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Writing Novels in a State of Hypnosis

Disclaimer: I am not a psychologist nor a psychiatrist nor any other type of medical professional. The following are the ramblings of a novelist, for entertainment purposes only. đŸ˜‰

Ignorance is bliss

I’ve been doing it all along—writing my first drafts in a state of hypnosis, or something similar to hypnosis—since I began writing novels in 2006; yet I didn’t realize it until recently while doing research for my new psychological suspense novel, Four Steps Under.

All hypnosis is self-hypnosis

One of the things I learned is that all hypnosis is self-hypnosis. A therapist doesn’t hypnotize you. He leads you through the process of hypnotizing yourself. You’re always in control.

And while you’re in that state, you are communicating directly with your subconscious—the part of your mind that keeps your heart beating, keeps you breathing, and allows you to drive your car safely down the road while your conscious mind is thinking about something else (highway hypnosis). The subconscious can handle many tasks at the same time.

Is multitasking a myth?

But can’t our conscious mind handle multiple tasks simultaneously, i.e., multitasking? Try listening to music while reading a book while keeping on eye on Facebook. Can you concentrate on all three at the same time and retain new information?

Studies have shown that most of us struggle with this. You listen to the music for a few seconds, then read a sentence in the book, then glance at a new Facebook post. And every time you listen to a few bars of the music or take a peek at your phone, you have to re-read the sentence you just read. And when you’re finished, you probably won’t have comprehended much of what you’ve read.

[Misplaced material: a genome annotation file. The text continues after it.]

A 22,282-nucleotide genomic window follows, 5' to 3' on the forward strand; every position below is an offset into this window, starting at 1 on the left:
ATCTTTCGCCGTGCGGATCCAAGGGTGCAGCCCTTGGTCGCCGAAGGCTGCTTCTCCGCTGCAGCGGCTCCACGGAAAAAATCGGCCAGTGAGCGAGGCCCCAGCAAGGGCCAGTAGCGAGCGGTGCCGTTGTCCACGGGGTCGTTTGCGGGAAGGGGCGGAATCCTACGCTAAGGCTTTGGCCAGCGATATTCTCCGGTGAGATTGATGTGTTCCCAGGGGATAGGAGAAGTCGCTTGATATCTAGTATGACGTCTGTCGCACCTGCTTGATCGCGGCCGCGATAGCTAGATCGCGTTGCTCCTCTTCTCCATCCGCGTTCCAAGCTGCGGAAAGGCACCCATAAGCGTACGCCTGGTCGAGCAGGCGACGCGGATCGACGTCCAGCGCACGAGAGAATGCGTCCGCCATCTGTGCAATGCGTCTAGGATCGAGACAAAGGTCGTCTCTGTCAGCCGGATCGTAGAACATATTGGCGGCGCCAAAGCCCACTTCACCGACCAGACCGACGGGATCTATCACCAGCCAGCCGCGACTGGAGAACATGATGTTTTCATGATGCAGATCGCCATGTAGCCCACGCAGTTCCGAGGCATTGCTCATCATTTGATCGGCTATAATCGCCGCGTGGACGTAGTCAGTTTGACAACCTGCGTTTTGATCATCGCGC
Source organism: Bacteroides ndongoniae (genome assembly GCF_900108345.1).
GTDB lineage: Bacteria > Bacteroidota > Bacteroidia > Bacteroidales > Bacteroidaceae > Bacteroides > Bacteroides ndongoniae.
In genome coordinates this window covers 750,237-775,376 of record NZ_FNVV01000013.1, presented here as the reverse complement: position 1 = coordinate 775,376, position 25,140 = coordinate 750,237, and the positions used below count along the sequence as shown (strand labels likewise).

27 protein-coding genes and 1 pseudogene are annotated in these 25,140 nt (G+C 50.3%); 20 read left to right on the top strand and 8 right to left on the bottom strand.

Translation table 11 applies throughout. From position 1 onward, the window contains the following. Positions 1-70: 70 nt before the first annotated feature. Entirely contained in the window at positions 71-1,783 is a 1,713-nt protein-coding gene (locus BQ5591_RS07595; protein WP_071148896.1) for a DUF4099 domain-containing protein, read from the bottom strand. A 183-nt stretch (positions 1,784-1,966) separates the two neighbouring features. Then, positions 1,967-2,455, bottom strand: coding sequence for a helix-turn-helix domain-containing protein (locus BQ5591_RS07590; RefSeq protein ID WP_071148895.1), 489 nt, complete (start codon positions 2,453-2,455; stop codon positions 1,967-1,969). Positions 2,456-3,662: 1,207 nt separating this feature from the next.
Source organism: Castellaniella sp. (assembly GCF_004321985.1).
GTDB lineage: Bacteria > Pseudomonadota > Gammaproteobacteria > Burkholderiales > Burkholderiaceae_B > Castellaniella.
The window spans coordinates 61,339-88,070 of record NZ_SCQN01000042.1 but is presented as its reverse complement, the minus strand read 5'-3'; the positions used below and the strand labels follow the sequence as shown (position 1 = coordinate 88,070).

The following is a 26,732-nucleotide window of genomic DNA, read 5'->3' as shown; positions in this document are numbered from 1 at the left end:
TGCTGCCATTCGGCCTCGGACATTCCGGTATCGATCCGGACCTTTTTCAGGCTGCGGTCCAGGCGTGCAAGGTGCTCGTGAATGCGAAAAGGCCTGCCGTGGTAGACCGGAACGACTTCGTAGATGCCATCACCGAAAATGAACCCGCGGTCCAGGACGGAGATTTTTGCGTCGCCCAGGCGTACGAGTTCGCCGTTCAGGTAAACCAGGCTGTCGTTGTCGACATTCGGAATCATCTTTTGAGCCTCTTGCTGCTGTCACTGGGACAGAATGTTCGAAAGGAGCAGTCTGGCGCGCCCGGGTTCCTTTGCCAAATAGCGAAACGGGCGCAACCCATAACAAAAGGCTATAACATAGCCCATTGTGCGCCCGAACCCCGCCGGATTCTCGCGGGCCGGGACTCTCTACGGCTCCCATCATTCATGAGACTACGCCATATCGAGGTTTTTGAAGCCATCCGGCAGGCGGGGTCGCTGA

Could the conscious mind do the work of the subconscious?

Suppose your conscious mind was in charge of keeping your heartbeat in rhythm and reminding you to breathe. Would you have time to think of anything else? I wouldn’t want to find out. Would you?

Yet, your subconscious handles those functions and tons of others all at the same time with ease.

What does this have to do with writing a novel?

When I sit down to write my first draft—where I go from a blank page on the screen to 50,000+ words over a period of weeks—unless my mind is in the proper state, unless I have that direct communication with my subconscious mind, I can’t create characters or places or scenes. I’ve got nothing. No imagination. Zero.

My conscious mind doesn’t seem capable of coming up with any original thoughts. It just keep thinking about how blank the page looks. It tends to be uptight, unimaginative. But my subconscious can come up with new and wild and cool, crazy ideas—which is exactly what I need when I’m writing my first draft.

A conversation between my conscious and subconscious

My conscious and subconscious brainstorm ideas for new novels and short stories. For my latest novel, Four Steps Under, the interaction went a little something like this:

Conscious: Let’s write a suspense novel about a man who’s seeking revenge for the murder of his parents.

Subconscious: Okay, but let’s give him some kind of special powers.

Conscious: No, we’re not writing a superhero story.

Subconscious: Okay, no superpowers, but how about special brain powers? No, wait! Not special powers. Special abilities. Like, what if he could hypnotize himself and do cool stuff while he’s under hypnosis?